Remarkable with this in mind that BBC news blindly carries Theresa May talking about no substantial borders etc between N.Ireland and the Republic and yet right on her own doorstep we’ve seen traffic chaos at Dover.

    2. Crubag says:

      The UK has historically preferred welfare paid on need rather than contributions (which I think was a flaw in the Nordic horizons argument – the Nordic middle classes were happy to pay high taxes if they received high benefits), but that may change outside of the EU too.

      There is also an interesting test coming up for the Scottish Government. Outside of the EU, we will no longer be required to pay fees for non-UK undergrads. Will we maintain the status quo, or will we take advantage of the new conditions to reduce incentives for overseas students and channel the money instead into Scottish youngsters? (or just spend it elsewhere?)

  4. Alf Baird says:

    For Scotland, any slight shift from powerless internal colony to a still centrally controlled form of federal ‘sub-state’ matters little when the key ruling elements and culture of the ‘parent’ state remain so obviously totally untrustworthy and rotten to its core. This suinds mair like the Libdems very last throw of the dice.

  5. Ian Kirkwood says:

    It was an interesting reminder of expediency seeing again the clip of SNP top brass of the day arguing tooth and nail against Ted Heath’s idea that Scotland should be drawn into the EEC.

    Today leaving the EU does indeed raise the spectre of eroding employment rights at the hands of Prime Minister May, whose cynical investiture speech must rank near the top of opposite-speak chart.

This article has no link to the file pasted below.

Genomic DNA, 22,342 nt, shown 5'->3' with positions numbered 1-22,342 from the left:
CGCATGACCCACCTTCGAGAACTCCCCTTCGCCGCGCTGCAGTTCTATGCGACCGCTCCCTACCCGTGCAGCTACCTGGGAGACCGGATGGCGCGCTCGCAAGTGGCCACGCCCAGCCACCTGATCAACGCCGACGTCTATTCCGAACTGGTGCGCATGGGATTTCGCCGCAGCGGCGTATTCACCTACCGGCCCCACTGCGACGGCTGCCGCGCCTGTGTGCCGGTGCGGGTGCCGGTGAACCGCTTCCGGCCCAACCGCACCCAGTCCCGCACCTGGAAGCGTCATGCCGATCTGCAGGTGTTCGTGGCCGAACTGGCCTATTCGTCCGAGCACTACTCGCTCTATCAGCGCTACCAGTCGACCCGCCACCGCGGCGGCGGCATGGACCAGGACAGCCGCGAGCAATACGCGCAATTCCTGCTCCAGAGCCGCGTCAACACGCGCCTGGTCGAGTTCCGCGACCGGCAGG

Leaving the EU poses dangers. Staying does too. What will be the costs? And can Scotland afford the price better than Greece? Leaving also offers opportunities. For example, European VAT would no longer be mandatory. VAT’s discontinuation would cancel deadweight losses of at least the same as the sum raised (£9 billion a year for the Scottish economy). Economist Ronald Banks, on page 24 of his book ‘Double-cross’, shows that the deadweight loss attributable to VAT is THREE TIMES the amount of VAT collected. That is even worse than Income Tax.

    Moving instead to site rent as revenue will halt the tax damage to our economy. The UK tax regime now has a new leader; but social problems have no hope of a solution while Theresa May continues with the central tax policy of free capital gains for site owners. Until the rents we all create together are collected for the good of all, people who don’t own sites remain to one degree or another, UK outcasts.

    AGR promises doubled growth of at least 4% and a swift move to a sustainable annual surplus for Scotland. A government presiding over such a revenue structure will be under no duress to erode hard-won employment rights.

  6. Ed says:

    So the PM says no borders between NI and the IR but there will be one between Scotland and England if Scotland becomes independant, pass that one by me again !!!!!

  7. Anton says:

    I’m a bit confused by this post. What does “an empty form of redemptionalism” mean? And what’s a “sort of queasy pooterish”?

    1. Alf Baird says:

      “an empty form of redemptionalism” could refer to why some (e.g. fundamentalists) will always prefer Unionism, nae maiter whit.

      “sort of queasy pooterish” could describe why some (self important, mundane, narrow minded, inhibited) people voted Naw.

      1. Anton says:

        Alf – Well, they might mean what you say, though I think it’s a stretch. Personally I don’t think there’s such a word as “redemptionalism” or such a noun as “pooterish”.

        As ever, I stand to be corrected. But in the meantime I don’t think the argument is advanced by words that don’t mean anything.

        1. These are just words.

          There’s a really common tool used now if you’re not familiar with something, its called Google:


          I’d really recommend it

          But you know what redemption means?